Earlier this month, workers in England broke ground on a $46 million memorial to extinct species. It was designed by architect David Adjaye for a site overlooking Bowers Quarry on the touristy Isle of Portland, Dezeen reported.
When completed in 2016, the Mass Extinction Monitoring Observatory (MEMO) will spiral 100 feet off the cliff like a Portland Screw, a “turreted” gastropod fossil frequently found on the isle. Inside, a winding walkway will lead visitors upwards past walls carved with images of the 860 species deemed extinct since the dodo — including the passenger pigeon, the Bali tiger, and the golden toad. There will be plenty of room for the extinct plants and animals of the future. Whenever another dies out, museum attendants will toll a 10-foot-wide “bell of biodiversity” made of roach, a local stone rife with Jurassic shellfish.
The Isle of Portland is a strategic location for the museum. It’s part of the Jurassic Coast, a UNESCO World Heritage Site in southern Britain. Its native Portland Stone, a limestone riddled with large ammonite fossils, has been used everywhere from ancient Roman building projects to the façade of the United Nations building in New York. In fact, when architect Christopher Wren utilized it in the rebuilding of London following a citywide fire in 1666, his collaborator Robert Hooke studied the fossils within and made the now-obvious discovery that extinction can happen.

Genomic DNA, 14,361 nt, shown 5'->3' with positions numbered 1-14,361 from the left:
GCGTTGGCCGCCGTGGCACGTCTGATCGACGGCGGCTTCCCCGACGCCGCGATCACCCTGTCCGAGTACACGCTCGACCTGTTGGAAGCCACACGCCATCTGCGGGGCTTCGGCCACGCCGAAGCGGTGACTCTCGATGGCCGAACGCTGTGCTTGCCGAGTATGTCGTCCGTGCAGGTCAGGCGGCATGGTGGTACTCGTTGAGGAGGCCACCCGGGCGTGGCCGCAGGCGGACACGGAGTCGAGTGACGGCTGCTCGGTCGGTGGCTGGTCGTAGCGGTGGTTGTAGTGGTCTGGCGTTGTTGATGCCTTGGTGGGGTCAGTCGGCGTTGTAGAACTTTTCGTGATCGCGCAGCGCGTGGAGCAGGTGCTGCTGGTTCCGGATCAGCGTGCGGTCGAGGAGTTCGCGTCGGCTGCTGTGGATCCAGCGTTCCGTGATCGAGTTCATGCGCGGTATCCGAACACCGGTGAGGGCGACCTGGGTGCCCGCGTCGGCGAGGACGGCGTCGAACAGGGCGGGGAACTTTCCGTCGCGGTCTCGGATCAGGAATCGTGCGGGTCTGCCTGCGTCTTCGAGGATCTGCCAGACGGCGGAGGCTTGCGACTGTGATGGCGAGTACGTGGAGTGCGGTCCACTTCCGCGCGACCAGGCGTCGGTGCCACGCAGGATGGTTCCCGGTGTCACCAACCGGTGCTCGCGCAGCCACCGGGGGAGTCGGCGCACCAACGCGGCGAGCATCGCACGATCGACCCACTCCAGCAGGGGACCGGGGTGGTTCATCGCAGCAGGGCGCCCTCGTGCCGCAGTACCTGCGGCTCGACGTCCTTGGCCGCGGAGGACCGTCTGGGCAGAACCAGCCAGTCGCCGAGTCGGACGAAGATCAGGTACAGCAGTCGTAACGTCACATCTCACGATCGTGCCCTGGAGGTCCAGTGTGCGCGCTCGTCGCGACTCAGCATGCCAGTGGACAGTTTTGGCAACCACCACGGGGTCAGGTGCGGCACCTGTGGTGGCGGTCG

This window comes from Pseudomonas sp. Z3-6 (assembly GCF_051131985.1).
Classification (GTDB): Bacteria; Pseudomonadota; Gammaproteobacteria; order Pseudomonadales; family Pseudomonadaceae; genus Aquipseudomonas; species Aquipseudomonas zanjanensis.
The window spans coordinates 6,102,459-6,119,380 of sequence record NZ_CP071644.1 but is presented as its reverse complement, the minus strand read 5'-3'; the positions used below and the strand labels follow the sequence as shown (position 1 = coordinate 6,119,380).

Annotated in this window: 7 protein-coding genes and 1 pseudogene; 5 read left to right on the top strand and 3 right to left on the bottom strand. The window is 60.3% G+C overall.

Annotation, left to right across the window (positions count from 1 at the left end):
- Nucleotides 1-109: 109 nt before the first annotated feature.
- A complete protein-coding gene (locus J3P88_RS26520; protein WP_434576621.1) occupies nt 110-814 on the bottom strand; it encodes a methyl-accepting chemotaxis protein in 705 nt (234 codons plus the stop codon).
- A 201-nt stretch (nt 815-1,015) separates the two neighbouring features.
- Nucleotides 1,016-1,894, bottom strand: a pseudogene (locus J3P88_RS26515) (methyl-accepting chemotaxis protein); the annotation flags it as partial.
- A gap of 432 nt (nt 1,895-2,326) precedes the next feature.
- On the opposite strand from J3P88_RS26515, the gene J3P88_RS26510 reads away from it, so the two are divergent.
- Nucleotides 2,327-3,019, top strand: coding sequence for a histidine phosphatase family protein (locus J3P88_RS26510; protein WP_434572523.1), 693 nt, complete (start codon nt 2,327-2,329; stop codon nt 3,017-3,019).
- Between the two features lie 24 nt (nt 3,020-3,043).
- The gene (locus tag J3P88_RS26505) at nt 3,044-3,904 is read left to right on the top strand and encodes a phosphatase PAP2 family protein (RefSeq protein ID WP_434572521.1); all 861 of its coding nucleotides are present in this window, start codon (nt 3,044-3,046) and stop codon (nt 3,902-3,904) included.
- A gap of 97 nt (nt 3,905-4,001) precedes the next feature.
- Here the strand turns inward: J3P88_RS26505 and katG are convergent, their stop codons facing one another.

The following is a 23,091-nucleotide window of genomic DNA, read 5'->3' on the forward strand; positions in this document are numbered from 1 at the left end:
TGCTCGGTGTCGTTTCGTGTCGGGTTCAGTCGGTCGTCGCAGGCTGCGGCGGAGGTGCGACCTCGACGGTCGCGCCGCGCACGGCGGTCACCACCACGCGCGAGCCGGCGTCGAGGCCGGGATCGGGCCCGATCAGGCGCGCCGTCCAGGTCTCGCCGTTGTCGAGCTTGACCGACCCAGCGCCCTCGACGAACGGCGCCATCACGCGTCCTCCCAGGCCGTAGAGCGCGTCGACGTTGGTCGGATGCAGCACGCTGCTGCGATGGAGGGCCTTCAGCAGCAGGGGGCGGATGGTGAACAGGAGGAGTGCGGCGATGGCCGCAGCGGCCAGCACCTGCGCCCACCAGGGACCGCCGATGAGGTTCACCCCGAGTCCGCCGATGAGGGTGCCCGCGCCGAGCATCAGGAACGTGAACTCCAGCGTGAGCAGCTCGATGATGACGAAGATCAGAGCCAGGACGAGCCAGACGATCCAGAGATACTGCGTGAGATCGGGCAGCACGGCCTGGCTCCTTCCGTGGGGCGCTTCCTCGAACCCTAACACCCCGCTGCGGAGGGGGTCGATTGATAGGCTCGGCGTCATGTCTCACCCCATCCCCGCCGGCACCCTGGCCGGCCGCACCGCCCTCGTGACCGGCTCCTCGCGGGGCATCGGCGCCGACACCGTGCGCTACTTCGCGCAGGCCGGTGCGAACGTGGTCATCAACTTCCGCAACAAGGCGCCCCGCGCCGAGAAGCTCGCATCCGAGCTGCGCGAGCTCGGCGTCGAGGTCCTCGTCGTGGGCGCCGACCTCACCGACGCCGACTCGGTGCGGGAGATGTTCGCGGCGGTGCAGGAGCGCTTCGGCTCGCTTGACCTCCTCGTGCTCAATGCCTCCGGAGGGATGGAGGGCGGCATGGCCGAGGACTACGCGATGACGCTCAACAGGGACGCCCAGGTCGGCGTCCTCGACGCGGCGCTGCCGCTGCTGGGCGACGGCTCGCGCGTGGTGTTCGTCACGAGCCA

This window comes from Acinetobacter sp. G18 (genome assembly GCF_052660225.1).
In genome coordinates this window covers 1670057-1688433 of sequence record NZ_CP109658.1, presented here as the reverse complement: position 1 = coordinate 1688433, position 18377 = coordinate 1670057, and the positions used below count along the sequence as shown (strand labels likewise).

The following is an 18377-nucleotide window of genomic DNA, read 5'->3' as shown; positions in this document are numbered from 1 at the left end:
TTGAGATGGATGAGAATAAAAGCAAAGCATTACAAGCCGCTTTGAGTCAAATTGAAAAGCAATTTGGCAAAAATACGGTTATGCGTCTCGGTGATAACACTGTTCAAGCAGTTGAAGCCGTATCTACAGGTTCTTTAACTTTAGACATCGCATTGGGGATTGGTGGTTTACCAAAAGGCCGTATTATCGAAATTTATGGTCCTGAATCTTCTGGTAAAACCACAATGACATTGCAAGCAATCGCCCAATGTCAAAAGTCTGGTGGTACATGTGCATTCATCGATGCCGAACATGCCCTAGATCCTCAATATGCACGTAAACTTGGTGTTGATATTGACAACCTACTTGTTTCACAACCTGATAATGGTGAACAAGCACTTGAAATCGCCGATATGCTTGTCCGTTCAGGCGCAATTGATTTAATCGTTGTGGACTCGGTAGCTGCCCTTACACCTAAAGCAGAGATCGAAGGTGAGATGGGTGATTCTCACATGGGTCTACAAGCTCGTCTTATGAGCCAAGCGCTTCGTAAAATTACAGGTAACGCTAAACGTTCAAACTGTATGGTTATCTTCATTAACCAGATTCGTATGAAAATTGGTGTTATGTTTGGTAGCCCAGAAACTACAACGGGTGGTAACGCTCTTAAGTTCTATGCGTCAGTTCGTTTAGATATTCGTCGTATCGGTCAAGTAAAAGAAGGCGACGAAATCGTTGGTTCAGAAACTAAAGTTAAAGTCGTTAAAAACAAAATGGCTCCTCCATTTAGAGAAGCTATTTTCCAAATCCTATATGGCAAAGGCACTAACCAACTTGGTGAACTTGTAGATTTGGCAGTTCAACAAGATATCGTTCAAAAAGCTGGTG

MEMO is undoubtedly poignant, and the reflective experience it will offer is certainly valuable. But it does feel a bit like raising a monument to the dead long before a war is over. Just this week, conservationists announced that out of our planet’s 76,199 species, 22,413 are in danger of extinction. The trustees of the observatory claim that their building could “capture the public imagination” of as many as 300,000 visitors a year, thus helping prevent the loss of future species. In a video promoting the memorial, Eden Project co-founder Tim Smit explains: “If we can build something that makes us pause and reflect, that makes us smile and celebrate, but also occasionally have a little bit of melancholy as we reflect on our need to actually act, it will be a great building, a cathedral.”
But $46 million is a lot of money. And other nonprofits have created successful awareness campaigns at a fraction of the cost. It’s hard not to wonder why the building’s countless patrons didn’t instead donate their money to organizations that, say, fight overfishing and poaching. Or help fund political campaigns that promote environmental protection. As is, MEMO feels as much a reminder of misguided charitable giving as it is a monument to species past. We’re not only stewards of the Earth, but also stewards of our pocketbooks, and the two are indelibly linked.